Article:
“At 7.30 I had a drink and walked into the sea, but it was so wet I turned my back, went home and by 9.15 I had wired up an easy chair to the mains. However, each time I threw the switch the power fused. Following this I broke my mirror and tried to cut my wrists, yet somehow the slashes were not deep enough. After that I tried to hang myself from the banisters, unfortunately the knot was improperly tied. Finally I surrounded myself with cushions and set them on fire. This method was too hot. So I jumped out of the window and telephoned the Samaritans but they were constantly engaged……………………”

Sunday, 9 March 2008


The army was nothing if not determined. Despite my bravura display of incompetence in losing bespectacled soldiers they persisted in the childlike belief that I had in me the golden qualities of an officer. This was despite an incident in which a squad of men I was drilling too quietly did not hear my command to “halt” and marched right off the barrack square, narrowly missing a captain quartermaster who ever after snickered nervously when he saw me. On the outdoor shooting range I not only missed the bull; I came within inches of hitting a cow.

They were deaf to reason...

They had tried to post me to a camp in Elgin, Morayshire, which trained potential officers for the Highland Division. I arrived at 6pm and at 8pm after a hurried meal I was on my way to Aldershot and a new posting to a unit which trained officers for the Royal Army Service Corps. I have always assumed the Kilted Ones must have heard of my cavalier way with valuable soldiers and lost their collected nerve. I further assume the Service Corps was very short of officers.

The Service Corps foolishly sent me to a War Office Selection Board designed to spot putative generals. It was even held in Saighton Camp in Chester, the scene of my earlier incompetence. Like Caesar, they ignored the augurs.

In those class-conscious days potential officers had to be socially acceptable. So there was a reception in the officers' mess where The Board assessed our social skills. At meal times a careful watch was kept on the way we handled knives and forks. I was criticised by another cadet, the son of a general, for holding my knife like a pen, I must stress that Hackett was a very decent chap who wanted to make sure I did not lose marks over it. Had he known that I came from a background where the underpant was the garment of cissies, I doubt he would have spoken to me. I know he was troubled that I went for a bAth rather than a BaRth. I have never felt more alien than I did amongst those public school boys, though I am bound to say that to a man they treated me as a friend.

But if the social mores were alien, the tests the board devised were from another galaxy. We were marched into an examination room and confronted with trays on which were round pegs and boards with square, triangular and round holes and a puzzling collection of Bakelite, metal and wire, which was obviously electrical.

“Right,” said a brisk major. “Assemble me a domestic light fitting from the parts before you.”

I had this sudden picture of a battlefield and myself commanding the remains of a platoon which had been under constant fire for days. A staff officer appears and draws a rudimentary map in the sand. Grimly he points:

“To the left of us are units of the Seventh Panzer Division. In the hills to the right is a division of Italian mountain troops. Immediately ahead, a battery of heavy artillery and a squadron of tanks is blocking off our rear.”

Through tightened lips, his eyes mere slits, he says, “There is only one thing to do.”

“What is that, noble officer and commander?” we chorus.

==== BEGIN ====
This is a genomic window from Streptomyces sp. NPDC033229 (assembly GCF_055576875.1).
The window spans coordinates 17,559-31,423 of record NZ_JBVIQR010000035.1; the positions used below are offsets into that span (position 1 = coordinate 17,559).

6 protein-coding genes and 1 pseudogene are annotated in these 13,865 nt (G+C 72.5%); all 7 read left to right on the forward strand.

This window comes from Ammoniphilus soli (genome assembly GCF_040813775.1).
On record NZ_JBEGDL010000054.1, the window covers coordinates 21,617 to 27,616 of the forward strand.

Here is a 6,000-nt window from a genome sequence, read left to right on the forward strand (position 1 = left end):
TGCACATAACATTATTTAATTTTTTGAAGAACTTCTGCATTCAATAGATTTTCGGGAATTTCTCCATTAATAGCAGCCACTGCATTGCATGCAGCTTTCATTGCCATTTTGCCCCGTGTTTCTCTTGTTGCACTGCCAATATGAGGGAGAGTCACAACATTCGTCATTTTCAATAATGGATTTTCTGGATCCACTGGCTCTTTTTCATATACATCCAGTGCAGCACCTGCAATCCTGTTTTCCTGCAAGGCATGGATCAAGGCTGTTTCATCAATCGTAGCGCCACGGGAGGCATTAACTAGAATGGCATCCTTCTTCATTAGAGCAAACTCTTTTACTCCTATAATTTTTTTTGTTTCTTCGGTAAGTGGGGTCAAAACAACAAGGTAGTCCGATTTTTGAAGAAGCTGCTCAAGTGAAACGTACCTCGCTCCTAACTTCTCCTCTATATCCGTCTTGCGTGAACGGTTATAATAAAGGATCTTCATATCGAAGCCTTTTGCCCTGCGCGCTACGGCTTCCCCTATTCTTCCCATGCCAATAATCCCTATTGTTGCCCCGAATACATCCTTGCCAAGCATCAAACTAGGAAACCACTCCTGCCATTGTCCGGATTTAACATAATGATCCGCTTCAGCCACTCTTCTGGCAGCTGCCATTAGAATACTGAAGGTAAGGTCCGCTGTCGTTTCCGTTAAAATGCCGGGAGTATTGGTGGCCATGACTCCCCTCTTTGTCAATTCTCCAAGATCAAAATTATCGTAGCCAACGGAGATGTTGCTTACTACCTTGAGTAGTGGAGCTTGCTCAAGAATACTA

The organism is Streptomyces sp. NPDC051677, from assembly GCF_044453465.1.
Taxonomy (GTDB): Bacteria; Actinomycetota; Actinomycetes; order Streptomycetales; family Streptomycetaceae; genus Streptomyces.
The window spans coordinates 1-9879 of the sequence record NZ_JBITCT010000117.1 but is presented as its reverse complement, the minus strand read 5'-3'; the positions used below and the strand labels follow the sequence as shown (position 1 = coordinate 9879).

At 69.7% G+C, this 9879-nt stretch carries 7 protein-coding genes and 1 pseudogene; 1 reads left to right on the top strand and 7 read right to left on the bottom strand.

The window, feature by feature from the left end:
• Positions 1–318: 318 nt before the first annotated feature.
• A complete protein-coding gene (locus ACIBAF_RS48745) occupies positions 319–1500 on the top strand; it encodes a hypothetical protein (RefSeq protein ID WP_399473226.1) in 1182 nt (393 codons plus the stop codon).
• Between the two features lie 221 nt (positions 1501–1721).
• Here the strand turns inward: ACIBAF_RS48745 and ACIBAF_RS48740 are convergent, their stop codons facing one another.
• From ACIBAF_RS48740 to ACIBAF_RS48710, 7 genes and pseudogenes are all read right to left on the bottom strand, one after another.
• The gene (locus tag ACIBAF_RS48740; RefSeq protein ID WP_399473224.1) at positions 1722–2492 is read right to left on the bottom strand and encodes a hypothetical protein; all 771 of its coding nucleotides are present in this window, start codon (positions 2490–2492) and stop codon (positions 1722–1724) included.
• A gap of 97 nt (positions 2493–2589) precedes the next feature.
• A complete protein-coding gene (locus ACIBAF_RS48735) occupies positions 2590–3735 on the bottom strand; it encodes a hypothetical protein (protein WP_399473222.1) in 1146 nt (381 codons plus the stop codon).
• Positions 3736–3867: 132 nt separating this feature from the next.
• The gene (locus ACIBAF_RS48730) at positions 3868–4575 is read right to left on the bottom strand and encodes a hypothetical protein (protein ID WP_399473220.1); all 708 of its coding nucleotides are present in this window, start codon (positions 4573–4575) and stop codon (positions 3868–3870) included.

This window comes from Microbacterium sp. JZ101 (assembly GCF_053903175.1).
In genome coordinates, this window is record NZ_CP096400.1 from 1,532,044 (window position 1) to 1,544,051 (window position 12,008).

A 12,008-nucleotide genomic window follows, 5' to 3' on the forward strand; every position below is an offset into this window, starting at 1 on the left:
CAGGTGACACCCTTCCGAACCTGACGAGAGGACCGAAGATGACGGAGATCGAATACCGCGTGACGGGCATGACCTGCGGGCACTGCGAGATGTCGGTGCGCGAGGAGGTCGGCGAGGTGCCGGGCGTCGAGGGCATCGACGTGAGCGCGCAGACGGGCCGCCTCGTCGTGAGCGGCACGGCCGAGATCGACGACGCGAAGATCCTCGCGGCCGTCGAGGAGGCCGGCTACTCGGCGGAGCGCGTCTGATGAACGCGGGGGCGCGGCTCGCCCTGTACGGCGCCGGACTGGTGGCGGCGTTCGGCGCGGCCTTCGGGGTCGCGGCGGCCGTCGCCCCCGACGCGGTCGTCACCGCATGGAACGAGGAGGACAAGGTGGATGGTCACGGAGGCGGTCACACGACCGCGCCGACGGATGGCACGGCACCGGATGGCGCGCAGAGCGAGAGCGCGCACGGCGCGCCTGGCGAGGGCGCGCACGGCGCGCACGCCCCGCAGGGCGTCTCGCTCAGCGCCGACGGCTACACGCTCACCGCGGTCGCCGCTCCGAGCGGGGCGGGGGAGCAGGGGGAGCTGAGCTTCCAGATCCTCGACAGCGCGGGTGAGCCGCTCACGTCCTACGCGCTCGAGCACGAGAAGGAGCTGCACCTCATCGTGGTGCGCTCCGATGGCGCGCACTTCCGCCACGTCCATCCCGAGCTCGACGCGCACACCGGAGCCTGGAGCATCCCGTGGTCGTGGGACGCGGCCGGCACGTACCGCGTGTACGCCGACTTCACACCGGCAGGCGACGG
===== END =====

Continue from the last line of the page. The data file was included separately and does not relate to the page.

“Assemble me a domestic light fitting.”

From that moment in that classroom I found it very difficult to take the army seriously. As the years went by it became increasingly my attitude to life.

The odd thing was that I always got on well with officers, especially the aristocratic ones. Indeed, as a member of the working class since the 17th century when my ancestors slipped down the social ladder I always found the aristocrat easier to get on with than the old middle class which has everything to lose and clings pathetically to its world of residential grammar schools. I think that is because in the working class we have nothing to lose and in the upper class they have nothing to gain. The Middle Class clings to a position it never seems quite sure it should be maintaining. The Kwa Hais, as they were known in India.

My oldest friend, the 9th Baron Langford, was my commanding officer on the Air Lift, days he recalls with a well bred shudder which he first used when I set up a comfortable home in a giant packing case that had brought an aero engine to the base at Fassberg.

The Colonel has two precepts, “It Only Costs a Little More to Travel First Class” and “The Best Is Barely Good Enough”, and it was he who observed at 90, after beating cancer and sundry other ills, “Growing Old Is Not for Cissies”.

He is certainly not a cissy. When Singapore fell he escaped the Japanese by sailing a battered
dhow across the Bay of Bengal to Ceylon. It took a month and involved sailing through the Japanese Invasion Fleet.

More recently he was taking me on a tour of his stables at his home near Rhyl when a stallion bit him. Almost by reflex, he bit it back. And when I once drove him exuberantly into the path of an oncoming lorry he could only manage to reprove me with, “Do think of the death duties.”
He was hacking through a village in the Cwm near his home. A motorist who had been delayed in overtaking him called, “Anyone would think you owned this village.”

“As a matter of fact, madam, I do,” he said, raising his hat.

Being superior came early to him. As a young man he was complaining about an item he bought in Fortnum and Masons, grocers to the gentry. An elegant giant in faultless morning dress bore down on him. “Is something amiss, sir?” it enquired.

“And who might you be?” asked the Colonel.

“I am in charge of this floor,” the giant replied.

“Then I should get it swept. It’s filthy,” he was told.


Cambridgeshire fire brigade is at a loss to know what to do about a freelance fireman who has been turning up to emergencies with his own fire engine.
Ian Bowler bought his fire tender, complete with flashing lights, after completing a community fireman’s course run by the local council.
“A group of us felt we had been sat on the shelf after training so we formed our own unit,” he says. Bowler and his eight fellow amateur fire fighters have now promised that they will not attend any fires until asked by the authorities, but this may not be enough to satisfy the local fire brigade, which describes the matter as “a very strange case which we are still investigating.”